We’re now fully in the cloud computing era of life.

We use cloud or cloud services to facilitate every interaction in our lives, entrenching a reliance on cloud computing in our societal fabric on a minute-by-minute basis, as we use our phones for directions, send emails, or even scroll through Instagram.

An increased reliance on cloud computing, especially in the business sector, means an increased possibility for hackers, scammers, phishers, and any other number of bad actors to gain access to the most valuable thing in your organization: your data.

With that in mind, let’s take a deep look at network security in the age of cloud computing: how it’s evolved, what you need to pay attention to, and what to look out for in the near future as cloud computing becomes more complex.

What Is Cloud Computing?

Cloud computing is the delivery of various computing services, such as storage, software, databases, and networking, over the internet. Instead of buying and maintaining physical servers or data centers, users can rent these services based on their needs, often paying only for what they use. There are three main types of cloud services:

  • Infrastructure as a Service (IaaS): Renting IT infrastructure like servers and storage. You lease the ability to use remote servers, basically.
  • Platform as a Service (PaaS): Provides tools and services for developers to build and deploy applications.
  • Software as a Service (SaaS): Using software applications over the internet without needing to install them on individual devices.

This approach offers flexibility, cost savings, and the ability to scale services up or down easily. In essence, cloud computing simplifies IT management, reduces costs, and allows businesses to adapt quickly to changing needs by reducing financial commitments by scaling services up or down as needed.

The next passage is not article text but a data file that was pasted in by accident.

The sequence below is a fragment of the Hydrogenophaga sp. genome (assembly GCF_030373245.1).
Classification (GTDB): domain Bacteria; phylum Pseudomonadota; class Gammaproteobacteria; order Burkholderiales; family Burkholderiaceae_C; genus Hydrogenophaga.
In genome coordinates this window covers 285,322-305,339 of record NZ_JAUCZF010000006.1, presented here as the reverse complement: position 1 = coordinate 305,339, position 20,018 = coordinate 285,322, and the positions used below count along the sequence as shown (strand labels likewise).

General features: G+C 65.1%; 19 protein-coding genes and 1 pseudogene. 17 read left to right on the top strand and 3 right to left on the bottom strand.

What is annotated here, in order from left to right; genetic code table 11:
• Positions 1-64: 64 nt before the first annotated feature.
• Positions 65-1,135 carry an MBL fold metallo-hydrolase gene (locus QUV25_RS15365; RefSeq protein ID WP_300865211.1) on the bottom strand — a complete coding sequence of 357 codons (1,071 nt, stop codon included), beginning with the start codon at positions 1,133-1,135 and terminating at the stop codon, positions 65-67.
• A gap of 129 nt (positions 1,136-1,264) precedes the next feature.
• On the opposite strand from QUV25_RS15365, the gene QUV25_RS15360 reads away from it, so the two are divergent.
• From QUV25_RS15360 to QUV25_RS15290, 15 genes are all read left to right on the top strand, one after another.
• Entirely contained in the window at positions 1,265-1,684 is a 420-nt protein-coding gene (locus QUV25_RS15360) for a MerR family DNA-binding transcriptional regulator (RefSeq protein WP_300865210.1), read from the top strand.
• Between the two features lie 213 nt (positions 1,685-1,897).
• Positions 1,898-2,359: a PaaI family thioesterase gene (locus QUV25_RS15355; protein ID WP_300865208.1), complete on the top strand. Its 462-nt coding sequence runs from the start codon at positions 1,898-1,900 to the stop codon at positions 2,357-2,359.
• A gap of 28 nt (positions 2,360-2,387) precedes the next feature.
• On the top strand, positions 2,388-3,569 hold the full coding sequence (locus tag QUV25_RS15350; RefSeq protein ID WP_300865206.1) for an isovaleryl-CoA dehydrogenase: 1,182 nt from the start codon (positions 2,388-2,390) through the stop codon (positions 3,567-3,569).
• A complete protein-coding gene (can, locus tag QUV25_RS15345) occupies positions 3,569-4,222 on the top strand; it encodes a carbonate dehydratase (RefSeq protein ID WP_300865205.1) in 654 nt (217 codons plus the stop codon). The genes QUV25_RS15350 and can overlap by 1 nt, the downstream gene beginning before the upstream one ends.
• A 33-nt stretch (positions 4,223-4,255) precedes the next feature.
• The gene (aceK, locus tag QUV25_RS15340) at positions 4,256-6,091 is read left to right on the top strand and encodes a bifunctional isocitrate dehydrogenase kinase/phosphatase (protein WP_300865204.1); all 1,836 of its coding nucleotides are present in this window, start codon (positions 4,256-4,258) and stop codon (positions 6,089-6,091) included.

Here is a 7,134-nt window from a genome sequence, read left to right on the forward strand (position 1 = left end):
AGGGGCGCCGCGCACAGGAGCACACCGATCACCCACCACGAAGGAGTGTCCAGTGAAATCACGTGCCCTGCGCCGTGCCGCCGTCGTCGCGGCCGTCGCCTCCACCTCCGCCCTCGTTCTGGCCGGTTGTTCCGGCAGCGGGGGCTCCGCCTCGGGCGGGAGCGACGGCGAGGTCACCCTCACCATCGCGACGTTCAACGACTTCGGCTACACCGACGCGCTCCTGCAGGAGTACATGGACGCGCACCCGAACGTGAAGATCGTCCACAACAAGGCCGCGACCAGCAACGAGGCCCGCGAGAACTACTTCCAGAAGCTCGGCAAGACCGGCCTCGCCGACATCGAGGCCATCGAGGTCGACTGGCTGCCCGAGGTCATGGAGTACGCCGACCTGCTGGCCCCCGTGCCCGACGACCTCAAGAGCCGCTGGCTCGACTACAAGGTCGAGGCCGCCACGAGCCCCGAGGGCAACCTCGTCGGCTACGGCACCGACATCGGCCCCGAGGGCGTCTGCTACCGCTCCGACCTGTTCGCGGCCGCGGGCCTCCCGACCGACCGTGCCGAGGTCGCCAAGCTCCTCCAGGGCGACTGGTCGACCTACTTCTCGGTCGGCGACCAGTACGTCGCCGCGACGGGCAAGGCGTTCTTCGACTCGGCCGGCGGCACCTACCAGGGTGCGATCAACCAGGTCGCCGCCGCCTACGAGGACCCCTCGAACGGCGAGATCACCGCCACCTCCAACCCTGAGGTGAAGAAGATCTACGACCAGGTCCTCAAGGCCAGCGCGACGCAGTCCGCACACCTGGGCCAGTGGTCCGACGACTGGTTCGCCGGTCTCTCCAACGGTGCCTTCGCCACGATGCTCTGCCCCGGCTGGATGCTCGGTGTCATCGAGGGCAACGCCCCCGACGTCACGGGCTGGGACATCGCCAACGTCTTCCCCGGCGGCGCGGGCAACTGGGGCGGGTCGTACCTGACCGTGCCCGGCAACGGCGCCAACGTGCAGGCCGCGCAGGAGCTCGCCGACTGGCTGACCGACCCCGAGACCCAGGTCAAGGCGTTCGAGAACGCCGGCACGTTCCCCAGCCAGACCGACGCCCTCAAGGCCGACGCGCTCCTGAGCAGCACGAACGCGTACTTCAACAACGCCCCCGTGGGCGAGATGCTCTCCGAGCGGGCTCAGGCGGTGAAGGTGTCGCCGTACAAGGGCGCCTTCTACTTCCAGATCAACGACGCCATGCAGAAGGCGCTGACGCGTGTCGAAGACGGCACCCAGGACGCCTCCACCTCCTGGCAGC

While this digital evolution has definitely had its benefits for both businesses and individuals, the shift to the cloud has necessitated a rethinking of traditional security paradigms. No longer can IT departments solely rely on localized networks and firewalls. With data, applications, and infrastructure now provided over the internet, there’s an increased risk of data exposure during transmission.

Cloud ≠ Complete Security

A prevalent misconception in the digital realm is that migrating to the cloud is synonymous with guaranteed security. After all, if you’re paying for a service, shouldn’t your provider be in control of handling your security as well?

While cloud providers do offer a suite of robust security features, the onus of securing data, especially at the network level, remains a shared responsibility between both provider and client. As we pointed out in our recent blog, 98% of cyber attacks involve social engineering – which means your employees are often the ones responsible for a breach.

Furthermore, most cloud providers are not security providers. Managed service security providers are the ones who specialize in cloud-based security services, not cloud providers like Amazon or Microsoft.

Hacking Threats and Cloud Computing

One constant in technology (and in life) is that as tech evolves and grows more complex, so do the bad actors who look for exploits in those systems.

As we grow more reliant on increasingly complex cloud computing to efficiently meet our computing needs, so too will bad actors find new and better ways to hack into your IT and take your data ransom.

For example, one increasingly common hack we’re seeing in cloud computing is session hijacking. In this type of attack, hackers exploit a valid computer session to gain unauthorized access to cloud server resources. A classic instance of this involves the theft of the authentication cookie used during a valid session.